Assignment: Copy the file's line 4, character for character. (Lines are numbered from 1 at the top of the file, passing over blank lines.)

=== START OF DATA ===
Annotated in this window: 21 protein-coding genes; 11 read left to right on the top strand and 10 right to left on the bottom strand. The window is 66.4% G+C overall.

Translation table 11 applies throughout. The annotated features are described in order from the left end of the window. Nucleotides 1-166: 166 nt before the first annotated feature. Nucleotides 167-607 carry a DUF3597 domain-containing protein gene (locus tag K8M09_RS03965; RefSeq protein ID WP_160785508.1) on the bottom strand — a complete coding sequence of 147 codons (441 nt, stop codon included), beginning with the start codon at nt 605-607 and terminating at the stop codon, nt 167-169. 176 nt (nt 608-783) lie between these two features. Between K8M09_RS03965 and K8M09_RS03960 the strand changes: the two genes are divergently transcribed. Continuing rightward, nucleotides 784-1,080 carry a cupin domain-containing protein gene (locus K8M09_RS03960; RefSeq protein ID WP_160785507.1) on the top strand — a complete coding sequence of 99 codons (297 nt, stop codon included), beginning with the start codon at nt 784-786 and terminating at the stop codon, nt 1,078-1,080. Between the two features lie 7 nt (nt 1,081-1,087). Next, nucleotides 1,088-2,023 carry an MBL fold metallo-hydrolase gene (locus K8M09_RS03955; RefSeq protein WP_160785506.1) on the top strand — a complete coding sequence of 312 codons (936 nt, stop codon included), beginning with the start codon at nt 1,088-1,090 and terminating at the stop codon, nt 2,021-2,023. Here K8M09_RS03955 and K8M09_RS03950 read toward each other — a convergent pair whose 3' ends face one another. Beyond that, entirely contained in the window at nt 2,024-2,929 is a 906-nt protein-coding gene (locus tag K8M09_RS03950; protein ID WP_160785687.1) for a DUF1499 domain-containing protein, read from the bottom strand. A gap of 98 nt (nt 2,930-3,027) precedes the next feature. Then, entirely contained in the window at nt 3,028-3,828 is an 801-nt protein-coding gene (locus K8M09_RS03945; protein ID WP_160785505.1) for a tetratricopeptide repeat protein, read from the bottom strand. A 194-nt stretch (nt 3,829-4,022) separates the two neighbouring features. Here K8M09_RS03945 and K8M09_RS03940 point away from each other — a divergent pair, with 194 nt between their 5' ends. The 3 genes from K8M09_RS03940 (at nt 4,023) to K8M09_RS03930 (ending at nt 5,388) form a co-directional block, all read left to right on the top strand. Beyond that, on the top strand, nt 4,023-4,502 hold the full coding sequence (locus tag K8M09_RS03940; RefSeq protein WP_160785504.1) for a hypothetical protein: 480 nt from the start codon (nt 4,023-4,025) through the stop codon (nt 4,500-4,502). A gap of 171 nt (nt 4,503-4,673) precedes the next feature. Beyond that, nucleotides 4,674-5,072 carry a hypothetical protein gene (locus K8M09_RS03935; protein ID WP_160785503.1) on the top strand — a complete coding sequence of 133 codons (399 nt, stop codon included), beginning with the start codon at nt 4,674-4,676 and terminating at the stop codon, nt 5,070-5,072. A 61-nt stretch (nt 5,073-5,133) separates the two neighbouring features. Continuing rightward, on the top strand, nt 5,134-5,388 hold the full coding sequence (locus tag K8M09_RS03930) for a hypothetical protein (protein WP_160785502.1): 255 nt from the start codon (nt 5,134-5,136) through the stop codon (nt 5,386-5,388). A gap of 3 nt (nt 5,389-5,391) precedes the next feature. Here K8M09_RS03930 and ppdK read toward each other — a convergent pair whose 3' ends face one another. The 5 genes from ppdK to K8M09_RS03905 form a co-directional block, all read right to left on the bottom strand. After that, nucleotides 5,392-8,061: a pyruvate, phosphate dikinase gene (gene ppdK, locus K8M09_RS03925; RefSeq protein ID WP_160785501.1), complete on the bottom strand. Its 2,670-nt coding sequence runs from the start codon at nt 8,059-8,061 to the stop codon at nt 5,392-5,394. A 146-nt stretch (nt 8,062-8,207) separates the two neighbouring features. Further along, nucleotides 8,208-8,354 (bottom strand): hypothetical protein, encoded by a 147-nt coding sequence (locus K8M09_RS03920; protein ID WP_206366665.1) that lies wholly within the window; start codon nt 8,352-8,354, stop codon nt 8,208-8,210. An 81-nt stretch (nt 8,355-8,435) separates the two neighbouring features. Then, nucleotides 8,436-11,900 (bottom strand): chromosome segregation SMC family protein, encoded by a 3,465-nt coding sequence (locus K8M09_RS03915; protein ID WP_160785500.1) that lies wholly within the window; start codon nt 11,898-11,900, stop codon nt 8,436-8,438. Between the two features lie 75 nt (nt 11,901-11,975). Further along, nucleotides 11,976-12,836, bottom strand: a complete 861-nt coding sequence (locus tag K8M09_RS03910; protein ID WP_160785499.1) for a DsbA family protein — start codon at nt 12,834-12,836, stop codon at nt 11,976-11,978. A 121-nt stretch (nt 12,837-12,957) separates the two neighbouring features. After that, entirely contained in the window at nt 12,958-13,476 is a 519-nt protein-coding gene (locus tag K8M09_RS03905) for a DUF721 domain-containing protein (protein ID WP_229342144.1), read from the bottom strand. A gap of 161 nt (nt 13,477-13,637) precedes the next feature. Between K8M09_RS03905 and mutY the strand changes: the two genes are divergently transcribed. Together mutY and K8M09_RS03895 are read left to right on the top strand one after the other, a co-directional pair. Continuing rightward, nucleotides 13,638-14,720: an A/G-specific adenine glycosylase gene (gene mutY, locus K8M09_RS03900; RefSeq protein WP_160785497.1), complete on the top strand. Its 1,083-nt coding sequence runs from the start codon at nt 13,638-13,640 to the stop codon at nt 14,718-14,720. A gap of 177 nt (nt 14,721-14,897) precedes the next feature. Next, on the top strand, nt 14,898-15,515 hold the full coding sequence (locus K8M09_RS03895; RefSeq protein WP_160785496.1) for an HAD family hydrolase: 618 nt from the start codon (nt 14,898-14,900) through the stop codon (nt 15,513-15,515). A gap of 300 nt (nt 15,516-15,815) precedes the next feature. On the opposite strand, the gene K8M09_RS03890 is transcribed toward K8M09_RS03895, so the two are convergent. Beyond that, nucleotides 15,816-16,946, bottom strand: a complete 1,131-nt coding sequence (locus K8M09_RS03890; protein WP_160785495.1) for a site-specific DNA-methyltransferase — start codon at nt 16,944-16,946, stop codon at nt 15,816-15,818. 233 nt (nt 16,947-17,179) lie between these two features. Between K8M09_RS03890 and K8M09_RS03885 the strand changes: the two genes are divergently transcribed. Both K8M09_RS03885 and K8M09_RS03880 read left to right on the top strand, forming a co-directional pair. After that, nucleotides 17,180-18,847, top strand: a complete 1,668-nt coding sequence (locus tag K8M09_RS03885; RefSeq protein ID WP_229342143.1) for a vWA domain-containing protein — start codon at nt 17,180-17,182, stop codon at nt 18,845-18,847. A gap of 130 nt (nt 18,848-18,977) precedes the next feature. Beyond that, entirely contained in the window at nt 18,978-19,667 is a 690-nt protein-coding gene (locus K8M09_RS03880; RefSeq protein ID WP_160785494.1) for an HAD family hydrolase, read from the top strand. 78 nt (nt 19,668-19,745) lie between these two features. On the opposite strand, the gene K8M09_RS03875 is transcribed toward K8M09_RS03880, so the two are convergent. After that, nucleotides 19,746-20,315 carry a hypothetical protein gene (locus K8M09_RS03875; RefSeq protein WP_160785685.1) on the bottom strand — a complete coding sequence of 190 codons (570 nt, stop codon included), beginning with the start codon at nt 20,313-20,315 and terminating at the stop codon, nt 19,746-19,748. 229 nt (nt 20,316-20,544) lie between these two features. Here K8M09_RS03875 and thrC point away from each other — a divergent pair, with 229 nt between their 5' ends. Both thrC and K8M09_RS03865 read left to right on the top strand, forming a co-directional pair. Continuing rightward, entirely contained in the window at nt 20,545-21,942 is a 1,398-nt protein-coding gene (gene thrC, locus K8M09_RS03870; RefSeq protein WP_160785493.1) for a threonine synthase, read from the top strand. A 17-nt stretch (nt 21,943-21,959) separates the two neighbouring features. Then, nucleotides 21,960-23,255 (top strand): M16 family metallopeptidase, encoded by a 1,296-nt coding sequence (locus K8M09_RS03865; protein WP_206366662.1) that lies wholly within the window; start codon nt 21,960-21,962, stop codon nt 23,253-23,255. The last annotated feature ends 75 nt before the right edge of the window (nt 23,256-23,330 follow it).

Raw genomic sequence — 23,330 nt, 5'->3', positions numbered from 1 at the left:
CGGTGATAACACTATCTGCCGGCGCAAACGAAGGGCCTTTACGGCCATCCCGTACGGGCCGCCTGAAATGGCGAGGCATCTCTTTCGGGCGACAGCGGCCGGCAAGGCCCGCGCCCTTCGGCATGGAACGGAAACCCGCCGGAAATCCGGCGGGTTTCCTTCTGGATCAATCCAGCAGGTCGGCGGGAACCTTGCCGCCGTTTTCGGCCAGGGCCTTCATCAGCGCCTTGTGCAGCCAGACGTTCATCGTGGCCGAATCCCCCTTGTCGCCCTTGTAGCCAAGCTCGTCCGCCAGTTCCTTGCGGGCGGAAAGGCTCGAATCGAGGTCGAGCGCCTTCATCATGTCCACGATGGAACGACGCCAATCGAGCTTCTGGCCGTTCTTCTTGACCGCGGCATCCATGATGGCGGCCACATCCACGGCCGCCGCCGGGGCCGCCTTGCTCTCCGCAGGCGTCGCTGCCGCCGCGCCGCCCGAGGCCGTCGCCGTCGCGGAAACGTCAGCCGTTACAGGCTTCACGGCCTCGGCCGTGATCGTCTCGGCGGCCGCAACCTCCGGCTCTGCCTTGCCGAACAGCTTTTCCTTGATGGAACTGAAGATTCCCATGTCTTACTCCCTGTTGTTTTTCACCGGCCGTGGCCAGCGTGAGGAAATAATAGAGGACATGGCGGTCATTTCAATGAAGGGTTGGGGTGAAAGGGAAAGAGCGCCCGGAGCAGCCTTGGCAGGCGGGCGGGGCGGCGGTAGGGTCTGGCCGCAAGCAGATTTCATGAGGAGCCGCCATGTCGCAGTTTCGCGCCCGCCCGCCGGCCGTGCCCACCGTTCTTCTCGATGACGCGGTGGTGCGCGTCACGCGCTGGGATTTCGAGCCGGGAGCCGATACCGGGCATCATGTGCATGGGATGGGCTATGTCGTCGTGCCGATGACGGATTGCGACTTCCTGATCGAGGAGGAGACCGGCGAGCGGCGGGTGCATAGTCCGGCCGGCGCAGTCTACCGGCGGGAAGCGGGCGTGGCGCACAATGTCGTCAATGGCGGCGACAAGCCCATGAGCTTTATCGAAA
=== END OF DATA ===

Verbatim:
CGGTGATAACACTATCTGCCGGCGCAAACGAAGGGCCTTTACGGCCATCCCGTACGGGCCGCCTGAAATGGCGAGGCATCTCTTTCGGGCGACAGCGGCCGGCAAGGCCCGCGCCCTTCGGCATGGAACGGAAACCCGCCGGAAATCCGGCGGGTTTCCTTCTGGATCAATCCAGCAGGTCGGCGGGAACCTTGCCGCCGTTTTCGGCCAGGGCCTTCATCAGCGCCTTGTGCAGCCAGACGTTCATCGTGGCCGAATCCCCCTTGTCGCCCTTGTAGCCAAGCTCGTCCGCCAGTTCCTTGCGGGCGGAAAGGCTCGAATCGAGGTCGAGCGCCTTCATCATGTCCACGATGGAACGACGCCAATCGAGCTTCTGGCCGTTCTTCTTGACCGCGGCATCCATGATGGCGGCCACATCCACGGCCGCCGCCGGGGCCGCCTTGCTCTCCGCAGGCGTCGCTGCCGCCGCGCCGCCCGAGGCCGTCGCCGTCGCGGAAACGTCAGCCGTTACAGGCTTCACGGCCTCGGCCGTGATCGTCTCGGCGGCCGCAACCTCCGGCTCTGCCTTGCCGAACAGCTTTTCCTTGATGGAACTGAAGATTCCCATGTCTTACTCCCTGTTGTTTTTCACCGGCCGTGGCCAGCGTGAGGAAATAATAGAGGACATGGCGGTCATTTCAATGAAGGGTTGGGGTGAAAGGGAAAGAGCGCCCGGAGCAGCCTTGGCAGGCGGGCGGGGCGGCGGTAGGGTCTGGCCGCAAGCAGATTTCATGAGGAGCCGCCATGTCGCAGTTTCGCGCCCGCCCGCCGGCCGTGCCCACCGTTCTTCTCGATGACGCGGTGGTGCGCGTCACGCGCTGGGATTTCGAGCCGGGAGCCGATACCGGGCATCATGTGCATGGGATGGGCTATGTCGTCGTGCCGATGACGGATTGCGACTTCCTGATCGAGGAGGAGACCGGCGAGCGGCGGGTGCATAGTCCGGCCGGCGCAGTCTACCGGCGGGAAGCGGGCGTGGCGCACAATGTCGTCAATGGCGGCGACAAGCCCATGAGCTTTATCGAAA